“A virus starts in China, bleeds its way into various countries all around the world, doesn’t spread widely at all in the United States because of the early actions that myself and my administration took against a lot of other wishes and the Democrats’ single talking point, and you see it, is that it’s Donald Trump’s fault, right? It’s Donald Trump’s fault,” he said. “No, just things that happened.”
Democratic presidential candidates were quick to pounce on Trump’s “hoax” remark. Former Vice President Joe Biden described the president’s comments as “absolutely bizarre.”
The following day, at a press conference, Trump reiterated that he used the term “hoax” in connection to the Democrats’ attacks.
Reporter, Feb. 29: You were down in Charleston last night, using the word “hoax” when talking about Democrats. Somebody now is dead from this. Do you regret that kind of talk?
Trump: No, no, no. “Hoax” referring to the action that they take to try and pin this on somebody, because we’ve done such a good job. The hoax is on them, not — I’m not talking about what’s happening here; I’m talking what they’re doing. That’s the hoax. That’s just a continuation of the hoax, whether it’s the impeachment hoax or the “Russia, Russia, Russia” hoax. This is what I’m talking about. Certainly not referring to this. How could anybody refer to this? This is very serious stuff.
But the way they refer to it — because these people have done such an incredible job, and I don’t like it when they are criticizing these people. And that’s the hoax. That’s what I’m talking about.
The rest of the Priorities USA Action ad consists of statements by Trump dismissing the threat of the novel coronavirus. As we have written, Trump made a series of such statements from Jan. 22 to March 10, and as recently as March 24 likened the disease’s impact to that of the flu or automobile accidents.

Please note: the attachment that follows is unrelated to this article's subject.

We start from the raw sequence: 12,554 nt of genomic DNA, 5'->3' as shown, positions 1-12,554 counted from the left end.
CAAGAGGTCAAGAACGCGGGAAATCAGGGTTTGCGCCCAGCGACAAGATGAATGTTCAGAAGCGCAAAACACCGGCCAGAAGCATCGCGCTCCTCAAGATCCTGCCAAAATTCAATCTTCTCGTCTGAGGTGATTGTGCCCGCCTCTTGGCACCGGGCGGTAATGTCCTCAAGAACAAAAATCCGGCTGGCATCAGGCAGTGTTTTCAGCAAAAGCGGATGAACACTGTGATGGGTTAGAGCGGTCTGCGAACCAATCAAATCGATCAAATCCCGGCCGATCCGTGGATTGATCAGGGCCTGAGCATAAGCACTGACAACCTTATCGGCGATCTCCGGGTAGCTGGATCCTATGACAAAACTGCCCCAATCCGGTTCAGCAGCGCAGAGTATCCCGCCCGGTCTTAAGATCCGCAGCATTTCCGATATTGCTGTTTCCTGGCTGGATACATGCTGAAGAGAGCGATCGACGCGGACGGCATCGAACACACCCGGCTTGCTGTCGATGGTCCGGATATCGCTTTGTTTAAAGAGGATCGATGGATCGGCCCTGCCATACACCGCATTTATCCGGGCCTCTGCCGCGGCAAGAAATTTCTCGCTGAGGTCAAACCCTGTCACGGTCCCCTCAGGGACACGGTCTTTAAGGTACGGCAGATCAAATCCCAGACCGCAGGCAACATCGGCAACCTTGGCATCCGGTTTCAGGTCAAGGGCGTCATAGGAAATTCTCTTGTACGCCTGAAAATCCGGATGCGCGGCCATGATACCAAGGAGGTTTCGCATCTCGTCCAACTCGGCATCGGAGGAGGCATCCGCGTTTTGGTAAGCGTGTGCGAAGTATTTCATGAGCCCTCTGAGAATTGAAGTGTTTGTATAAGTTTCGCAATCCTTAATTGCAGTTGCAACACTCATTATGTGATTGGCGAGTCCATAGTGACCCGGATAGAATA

The ad has Trump saying, “We have it totally under control. It’s one person coming in from China.” That’s what Trump told CNBC in an interview from the World Economic Forum in Davos, Switzerland, on Jan. 22.
The ad continues with Trump saying, “One day — it’s like a miracle — it will disappear.” That’s what Trump told a gathering of African American leaders at a meeting on Feb. 27.
The next quote is, “When you have 15 people and within a couple of days is going to be down to close to zero.” Trump said this at a press conference on Feb. 26.
“We really think we’ve done a great job in keeping it down to a minimum.” Trump said that at the same press conference.
The ad also quotes Trump: “I like this stuff. I really get it. People are surprised that I understand it.” Trump said this, referring to medical issues, during a visit to the Centers for Disease Control and Prevention on March 6.
And finally, the ad quotes Trump saying, “No, I don’t take responsibility at all.” That’s what the president said at a press conference on March 13 when asked if he took responsibility for the federal government’s lag in testing for the coronavirus.
So the overwhelming bulk of the ad is on target. But the beginning is deceptive.